judge or jury will envision themselves standing in the defendant’s shoes and consider his physical characteristics, emotional state, mental status, and knowledge; the victim’s actions and words; and
all other facts regarding the encounter. The victim must have acted in a threatening manner. Words alone, regardless of how abusive or provoking, or threats of future harm (“I’m going to kill you tomorrow”) do not justify the use of deadly force. 

Condition 3, Duty to Retreat

A defendant must show that he did not have a duty to retreat or avoid the danger. A person must retreat or avoid danger by leaving or voicing his intention to leave and ending his participation in the confrontation.
If one person retreats and the other continues to fight, the person who left the confrontation may later be justified in using deadly force when he can prove all three conditions of self-defense existed. You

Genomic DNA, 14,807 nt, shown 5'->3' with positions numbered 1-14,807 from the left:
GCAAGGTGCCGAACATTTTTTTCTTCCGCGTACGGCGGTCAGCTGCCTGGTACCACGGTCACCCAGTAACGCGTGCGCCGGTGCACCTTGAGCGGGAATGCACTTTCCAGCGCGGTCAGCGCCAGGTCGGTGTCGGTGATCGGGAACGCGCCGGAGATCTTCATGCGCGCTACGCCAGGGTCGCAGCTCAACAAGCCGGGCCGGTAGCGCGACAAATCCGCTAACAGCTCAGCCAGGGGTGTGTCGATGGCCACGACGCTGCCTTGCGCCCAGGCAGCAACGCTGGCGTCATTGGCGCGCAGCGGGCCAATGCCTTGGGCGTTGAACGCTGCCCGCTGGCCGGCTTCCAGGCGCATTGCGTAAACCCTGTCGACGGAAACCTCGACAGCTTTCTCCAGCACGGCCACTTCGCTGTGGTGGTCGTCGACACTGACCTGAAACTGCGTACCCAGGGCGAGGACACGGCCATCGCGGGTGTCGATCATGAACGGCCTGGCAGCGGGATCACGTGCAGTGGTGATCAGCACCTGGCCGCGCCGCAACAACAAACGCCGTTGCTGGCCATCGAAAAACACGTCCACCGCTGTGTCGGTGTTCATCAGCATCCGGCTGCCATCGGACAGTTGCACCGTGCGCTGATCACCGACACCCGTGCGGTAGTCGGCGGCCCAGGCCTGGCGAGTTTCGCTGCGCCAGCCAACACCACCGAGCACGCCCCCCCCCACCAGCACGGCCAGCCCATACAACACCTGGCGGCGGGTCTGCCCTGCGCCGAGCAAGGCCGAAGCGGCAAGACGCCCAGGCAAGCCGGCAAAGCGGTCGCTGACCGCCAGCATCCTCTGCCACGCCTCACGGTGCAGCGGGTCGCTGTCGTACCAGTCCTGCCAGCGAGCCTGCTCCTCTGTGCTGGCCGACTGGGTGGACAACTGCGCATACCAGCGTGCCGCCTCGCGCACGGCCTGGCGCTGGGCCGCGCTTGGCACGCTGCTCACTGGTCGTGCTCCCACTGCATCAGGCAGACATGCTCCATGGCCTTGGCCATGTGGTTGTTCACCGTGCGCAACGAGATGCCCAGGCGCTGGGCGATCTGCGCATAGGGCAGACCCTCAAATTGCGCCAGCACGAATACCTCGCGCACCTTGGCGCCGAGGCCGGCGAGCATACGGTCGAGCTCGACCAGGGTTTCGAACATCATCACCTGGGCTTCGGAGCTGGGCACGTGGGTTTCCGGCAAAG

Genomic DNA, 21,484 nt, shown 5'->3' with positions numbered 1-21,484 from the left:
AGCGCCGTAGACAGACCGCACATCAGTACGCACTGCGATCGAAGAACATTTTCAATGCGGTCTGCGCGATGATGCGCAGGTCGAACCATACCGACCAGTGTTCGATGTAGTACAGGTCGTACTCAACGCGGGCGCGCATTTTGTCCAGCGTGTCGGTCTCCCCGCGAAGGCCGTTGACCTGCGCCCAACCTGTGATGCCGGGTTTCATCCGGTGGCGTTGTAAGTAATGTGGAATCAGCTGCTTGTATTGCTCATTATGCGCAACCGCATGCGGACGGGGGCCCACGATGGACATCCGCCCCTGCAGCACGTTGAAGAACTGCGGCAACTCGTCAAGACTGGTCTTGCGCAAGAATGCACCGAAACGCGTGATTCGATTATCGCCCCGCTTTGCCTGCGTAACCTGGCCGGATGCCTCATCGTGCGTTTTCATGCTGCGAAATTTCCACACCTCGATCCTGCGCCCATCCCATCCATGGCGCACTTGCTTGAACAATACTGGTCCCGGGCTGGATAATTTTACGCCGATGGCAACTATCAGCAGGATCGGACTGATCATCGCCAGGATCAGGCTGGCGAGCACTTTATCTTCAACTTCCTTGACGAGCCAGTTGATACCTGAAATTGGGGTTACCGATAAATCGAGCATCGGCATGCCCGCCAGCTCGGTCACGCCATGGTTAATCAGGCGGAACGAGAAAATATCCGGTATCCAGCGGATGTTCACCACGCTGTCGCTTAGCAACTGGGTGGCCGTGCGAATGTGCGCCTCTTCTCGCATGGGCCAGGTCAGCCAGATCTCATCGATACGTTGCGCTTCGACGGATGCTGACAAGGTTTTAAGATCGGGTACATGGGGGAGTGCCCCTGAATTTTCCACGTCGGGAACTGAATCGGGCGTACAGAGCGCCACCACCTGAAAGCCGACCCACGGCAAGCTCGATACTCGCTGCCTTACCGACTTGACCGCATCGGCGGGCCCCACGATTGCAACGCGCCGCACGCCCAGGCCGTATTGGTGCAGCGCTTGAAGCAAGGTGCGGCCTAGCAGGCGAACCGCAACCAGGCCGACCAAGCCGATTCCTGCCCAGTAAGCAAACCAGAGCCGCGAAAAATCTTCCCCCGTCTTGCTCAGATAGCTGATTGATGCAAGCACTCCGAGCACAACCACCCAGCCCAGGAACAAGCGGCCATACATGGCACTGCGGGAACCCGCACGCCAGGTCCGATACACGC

should always try to retreat from a confrontation before using deadly force if retreating does not endanger yourself or others. If the person can escape danger by means such as leaving or using less than deadly force, he must use those means. If you have no means to escape the other person’s attack and you reasonably, honestly believe that you are about to be killed or receive serious bodily harm, you may be able
to use deadly force if that is the only way for you to escape that danger.

self defense is justifiable when the actor believes that such force is immediately necessary for the purpose of protecting himself against the use of unlawful force by such other person on the present occasion.
The Model Penal Code § 3.04(1) 

 

‘Castle Doctrine’
“Castle Doctrine” generally encompasses the idea that a person does not
have a duty to retreat from the residence he lawfully occupies before using